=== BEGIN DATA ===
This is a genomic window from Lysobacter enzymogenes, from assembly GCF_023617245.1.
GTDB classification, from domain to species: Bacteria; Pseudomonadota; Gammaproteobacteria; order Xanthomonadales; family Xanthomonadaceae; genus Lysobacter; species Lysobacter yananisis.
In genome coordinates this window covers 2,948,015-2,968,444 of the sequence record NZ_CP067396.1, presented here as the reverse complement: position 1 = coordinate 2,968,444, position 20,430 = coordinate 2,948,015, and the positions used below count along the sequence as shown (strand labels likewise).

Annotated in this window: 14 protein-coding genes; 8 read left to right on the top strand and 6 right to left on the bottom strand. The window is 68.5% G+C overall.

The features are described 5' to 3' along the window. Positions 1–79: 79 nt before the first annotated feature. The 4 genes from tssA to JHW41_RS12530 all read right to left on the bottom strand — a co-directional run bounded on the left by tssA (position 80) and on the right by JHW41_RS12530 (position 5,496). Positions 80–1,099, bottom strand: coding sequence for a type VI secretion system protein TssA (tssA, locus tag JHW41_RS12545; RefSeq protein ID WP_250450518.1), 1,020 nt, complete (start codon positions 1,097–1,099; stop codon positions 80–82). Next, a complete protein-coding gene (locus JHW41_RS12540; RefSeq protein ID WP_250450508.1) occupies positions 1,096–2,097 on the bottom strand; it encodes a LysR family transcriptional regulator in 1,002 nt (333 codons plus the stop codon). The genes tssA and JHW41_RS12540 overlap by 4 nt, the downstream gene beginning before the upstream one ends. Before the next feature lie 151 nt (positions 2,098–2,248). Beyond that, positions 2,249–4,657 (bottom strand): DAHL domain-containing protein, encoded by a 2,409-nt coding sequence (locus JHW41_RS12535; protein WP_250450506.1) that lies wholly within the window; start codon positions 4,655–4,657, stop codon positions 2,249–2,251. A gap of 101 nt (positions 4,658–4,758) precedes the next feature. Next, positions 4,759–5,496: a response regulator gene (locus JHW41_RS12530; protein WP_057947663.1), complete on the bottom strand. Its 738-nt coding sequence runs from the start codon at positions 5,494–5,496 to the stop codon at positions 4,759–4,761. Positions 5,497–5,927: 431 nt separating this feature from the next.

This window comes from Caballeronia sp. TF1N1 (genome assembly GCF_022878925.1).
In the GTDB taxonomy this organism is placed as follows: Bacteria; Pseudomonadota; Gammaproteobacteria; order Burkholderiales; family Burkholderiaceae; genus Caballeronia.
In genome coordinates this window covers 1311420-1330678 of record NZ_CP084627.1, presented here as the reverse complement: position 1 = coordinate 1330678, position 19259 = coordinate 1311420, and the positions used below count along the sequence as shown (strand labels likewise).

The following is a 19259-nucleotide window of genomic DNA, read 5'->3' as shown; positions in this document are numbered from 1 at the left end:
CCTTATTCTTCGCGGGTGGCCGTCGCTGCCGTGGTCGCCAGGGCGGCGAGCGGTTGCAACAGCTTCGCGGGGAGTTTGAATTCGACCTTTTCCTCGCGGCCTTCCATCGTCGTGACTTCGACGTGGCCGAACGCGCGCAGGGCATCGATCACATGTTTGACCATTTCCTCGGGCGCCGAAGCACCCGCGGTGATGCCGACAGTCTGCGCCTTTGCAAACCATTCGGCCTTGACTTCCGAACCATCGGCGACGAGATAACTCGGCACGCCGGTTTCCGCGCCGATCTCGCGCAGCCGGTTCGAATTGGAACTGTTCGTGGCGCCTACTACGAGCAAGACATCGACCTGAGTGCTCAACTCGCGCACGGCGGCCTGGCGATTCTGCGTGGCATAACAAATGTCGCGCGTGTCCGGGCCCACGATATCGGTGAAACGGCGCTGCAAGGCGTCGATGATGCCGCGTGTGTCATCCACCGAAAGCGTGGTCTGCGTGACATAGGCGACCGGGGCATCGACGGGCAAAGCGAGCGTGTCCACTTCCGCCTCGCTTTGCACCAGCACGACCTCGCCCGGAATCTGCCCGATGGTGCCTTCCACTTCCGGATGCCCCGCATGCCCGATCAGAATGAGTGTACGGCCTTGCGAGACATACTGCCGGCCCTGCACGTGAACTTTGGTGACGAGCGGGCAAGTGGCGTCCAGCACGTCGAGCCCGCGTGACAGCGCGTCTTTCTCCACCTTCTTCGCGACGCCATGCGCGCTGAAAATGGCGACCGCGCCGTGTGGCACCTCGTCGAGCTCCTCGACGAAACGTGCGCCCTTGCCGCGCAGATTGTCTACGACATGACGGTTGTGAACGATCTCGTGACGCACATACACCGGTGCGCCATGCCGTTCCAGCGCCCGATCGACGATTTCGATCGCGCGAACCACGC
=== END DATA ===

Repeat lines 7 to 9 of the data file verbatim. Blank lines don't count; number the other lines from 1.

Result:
In the GTDB taxonomy this organism is placed as follows: Bacteria; Pseudomonadota; Gammaproteobacteria; order Burkholderiales; family Burkholderiaceae; genus Caballeronia.
In genome coordinates this window covers 1311420-1330678 of record NZ_CP084627.1, presented here as the reverse complement: position 1 = coordinate 1330678, position 19259 = coordinate 1311420, and the positions used below count along the sequence as shown (strand labels likewise).

The following is a 19259-nucleotide window of genomic DNA, read 5'->3' as shown; positions in this document are numbered from 1 at the left end: